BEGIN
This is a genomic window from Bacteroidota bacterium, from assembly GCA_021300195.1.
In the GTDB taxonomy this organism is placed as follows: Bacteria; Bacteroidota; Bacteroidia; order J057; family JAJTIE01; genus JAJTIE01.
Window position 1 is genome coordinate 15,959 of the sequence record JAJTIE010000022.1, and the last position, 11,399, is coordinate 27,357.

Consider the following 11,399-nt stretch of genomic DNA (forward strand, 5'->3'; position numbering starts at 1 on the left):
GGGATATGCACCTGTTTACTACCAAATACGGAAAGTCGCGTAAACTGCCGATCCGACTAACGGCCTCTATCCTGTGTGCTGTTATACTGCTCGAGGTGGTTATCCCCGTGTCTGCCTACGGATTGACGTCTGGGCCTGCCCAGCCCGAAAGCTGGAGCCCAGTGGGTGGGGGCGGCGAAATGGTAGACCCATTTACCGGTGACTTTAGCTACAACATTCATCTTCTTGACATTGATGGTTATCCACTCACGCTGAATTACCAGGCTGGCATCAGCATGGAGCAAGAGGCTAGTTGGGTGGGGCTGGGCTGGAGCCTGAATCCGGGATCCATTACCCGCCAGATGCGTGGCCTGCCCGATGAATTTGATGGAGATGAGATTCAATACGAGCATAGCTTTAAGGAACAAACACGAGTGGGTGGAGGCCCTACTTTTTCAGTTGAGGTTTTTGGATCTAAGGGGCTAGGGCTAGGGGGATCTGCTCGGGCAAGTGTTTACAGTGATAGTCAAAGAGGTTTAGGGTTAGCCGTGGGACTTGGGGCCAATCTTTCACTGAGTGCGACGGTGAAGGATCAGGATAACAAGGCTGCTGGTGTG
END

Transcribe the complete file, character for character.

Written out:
This is a genomic window from Bacteroidota bacterium, from assembly GCA_021300195.1.
In the GTDB taxonomy this organism is placed as follows: Bacteria; Bacteroidota; Bacteroidia; order J057; family JAJTIE01; genus JAJTIE01.
Window position 1 is genome coordinate 15,959 of the sequence record JAJTIE010000022.1, and the last position, 11,399, is coordinate 27,357.

Consider the following 11,399-nt stretch of genomic DNA (forward strand, 5'->3'; position numbering starts at 1 on the left):
GGGATATGCACCTGTTTACTACCAAATACGGAAAGTCGCGTAAACTGCCGATCCGACTAACGGCCTCTATCCTGTGTGCTGTTATACTGCTCGAGGTGGTTATCCCCGTGTCTGCCTACGGATTGACGTCTGGGCCTGCCCAGCCCGAAAGCTGGAGCCCAGTGGGTGGGGGCGGCGAAATGGTAGACCCATTTACCGGTGACTTTAGCTACAACATTCATCTTCTTGACATTGATGGTTATCCACTCACGCTGAATTACCAGGCTGGCATCAGCATGGAGCAAGAGGCTAGTTGGGTGGGGCTGGGCTGGAGCCTGAATCCGGGATCCATTACCCGCCAGATGCGTGGCCTGCCCGATGAATTTGATGGAGATGAGATTCAATACGAGCATAGCTTTAAGGAACAAACACGAGTGGGTGGAGGCCCTACTTTTTCAGTTGAGGTTTTTGGATCTAAGGGGCTAGGGCTAGGGGGATCTGCTCGGGCAAGTGTTTACAGTGATAGTCAAAGAGGTTTAGGGTTAGCCGTGGGACTTGGGGCCAATCTTTCACTGAGTGCGACGGTGAAGGATCAGGATAACAAGGCTGCTGGTGTG